Frank Koppens, Graphene Flagship's Work Package Leader for Photonics and Optoelectronics, is also optimistic about the future applications of their research: "They have demonstrated a very powerful technique for imaging graphene. This can be used for many more applications, including in the medical field, as currently developed in by the Graphene Flagship," he comments.
Andrea C. Ferrari, Science and Technology Officer of the Graphene Flagship and Chair of its Management Panel, adds: "Raman spectroscopy is the most-used non-destructive technique to characterize graphene. This result in principle allows high speed mapping, and could be developed for in-process monitoring."
Indeed, the applications do not stop here – CARS microscopy is commonly used to image biomolecules and tissues, and now it could potentially be used in tumour identification. These Graphene Flagship researchers have now devised a new laser architecture for CARS microscopy that incorporates a graphene saturable absorber, and they first reported this at the Conference on Lasers and Electro-Optics, USA.5 Graphene Flagship partners Politecnico di Milano, IIT, Italy, and the Cambridge Graphene Centre, UK, have patented this technology, and expect to find commercial applications within the bioimaging industry soon. "This is drastically simplified technology: it promises turn-key operation, and costs one order of magnitude less than the state-of-the-art. A company which aims to commercialise this technique, Cambridge Raman Imaging Limited, has been founded", comments Cerullo.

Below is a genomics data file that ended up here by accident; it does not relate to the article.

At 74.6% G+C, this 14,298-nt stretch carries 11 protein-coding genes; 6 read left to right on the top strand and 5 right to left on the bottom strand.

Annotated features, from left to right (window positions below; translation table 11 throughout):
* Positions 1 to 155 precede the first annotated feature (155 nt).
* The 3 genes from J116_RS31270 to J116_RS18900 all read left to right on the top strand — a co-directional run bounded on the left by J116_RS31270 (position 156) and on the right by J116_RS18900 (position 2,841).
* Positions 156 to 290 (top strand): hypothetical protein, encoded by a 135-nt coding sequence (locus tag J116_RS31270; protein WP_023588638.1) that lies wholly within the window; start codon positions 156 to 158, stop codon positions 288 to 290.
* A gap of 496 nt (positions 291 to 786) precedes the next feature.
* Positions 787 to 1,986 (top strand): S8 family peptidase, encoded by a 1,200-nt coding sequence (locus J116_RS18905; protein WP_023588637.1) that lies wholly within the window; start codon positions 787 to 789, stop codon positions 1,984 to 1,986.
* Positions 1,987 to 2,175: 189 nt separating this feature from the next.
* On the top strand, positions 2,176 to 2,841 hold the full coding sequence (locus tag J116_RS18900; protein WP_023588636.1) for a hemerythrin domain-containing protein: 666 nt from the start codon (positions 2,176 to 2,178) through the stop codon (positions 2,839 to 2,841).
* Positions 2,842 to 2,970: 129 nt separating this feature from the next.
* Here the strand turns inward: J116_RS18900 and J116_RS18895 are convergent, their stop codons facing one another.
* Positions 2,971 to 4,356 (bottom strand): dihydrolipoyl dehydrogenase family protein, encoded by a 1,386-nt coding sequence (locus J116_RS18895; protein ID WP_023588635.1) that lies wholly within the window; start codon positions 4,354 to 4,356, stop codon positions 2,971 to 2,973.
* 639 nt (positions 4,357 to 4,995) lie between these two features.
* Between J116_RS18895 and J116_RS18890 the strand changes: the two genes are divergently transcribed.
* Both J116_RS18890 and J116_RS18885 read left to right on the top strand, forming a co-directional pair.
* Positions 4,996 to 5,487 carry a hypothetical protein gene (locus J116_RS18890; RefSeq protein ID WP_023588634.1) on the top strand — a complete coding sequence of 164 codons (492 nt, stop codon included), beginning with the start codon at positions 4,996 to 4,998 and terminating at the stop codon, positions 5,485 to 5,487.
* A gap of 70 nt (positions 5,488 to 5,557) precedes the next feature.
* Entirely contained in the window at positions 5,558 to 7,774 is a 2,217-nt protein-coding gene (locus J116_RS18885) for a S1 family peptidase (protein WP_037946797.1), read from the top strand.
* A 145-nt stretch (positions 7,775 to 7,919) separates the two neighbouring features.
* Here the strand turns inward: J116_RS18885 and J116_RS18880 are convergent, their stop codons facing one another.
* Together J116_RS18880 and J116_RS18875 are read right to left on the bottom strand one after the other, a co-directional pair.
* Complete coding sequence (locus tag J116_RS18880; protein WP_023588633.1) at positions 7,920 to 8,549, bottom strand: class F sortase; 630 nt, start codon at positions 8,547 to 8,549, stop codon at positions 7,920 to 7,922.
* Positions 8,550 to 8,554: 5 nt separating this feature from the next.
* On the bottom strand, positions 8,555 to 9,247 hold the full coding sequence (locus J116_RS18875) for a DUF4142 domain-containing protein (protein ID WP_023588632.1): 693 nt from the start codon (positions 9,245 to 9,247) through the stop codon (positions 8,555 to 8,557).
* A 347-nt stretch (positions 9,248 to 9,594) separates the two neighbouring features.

- Coherent anti-Stokes Raman Spectroscopy of single and multi-layer graphene, Nature Communications, 10, 3658 (2019). A. Virga, C. Ferrante, G. Batignani, D. De Fazio, A. D. G. Nunn, A. C. Ferrari, G. Cerullo and T. Scopigno.
- Raman Spectrum of Graphene and Graphene Layers, Phys. Rev. Lett., 97, 187401 (2006). A. C. Ferrari, J. C. Meyer, V. Scardaci, C. Casiraghi, M. Lazzeri, F. Mauri, S. Piscanec, D. Jiang, K. S. Novoselov, S. Roth, and A. K. Geim.
- Raman spectroscopy as a versatile tool for studying the properties of graphene, Nature Nanotechnology, 8, 235-246 (2013). A. C. Ferrari and D. M. Basko.
- Raman spectroscopy of graphene under ultrafast laser excitation, Nature Communications, 9, 308 (2018). C. Ferrante, A. Virga, L. Benfatto, M. Martinati, D. De Fazio, U. Sassi, C. Fasolato, A. K. Ott, P. Postorino, D. Yoon, G. Cerullo, F. Mauri, A. C. Ferrari and T. Scopigno.
- Coherent Raman spectroscopy with a graphene-synchronized all-fiber laser, Conference on Lasers and Electro-Optics, OSA Technical Digest (online, 2017). D. Popa, D. Viola, G. Soavi, B. Fu, L. Lombardi, S. Hodge, D. Polli, T. Scopigno, G. Cerullo and A. C. Ferrari.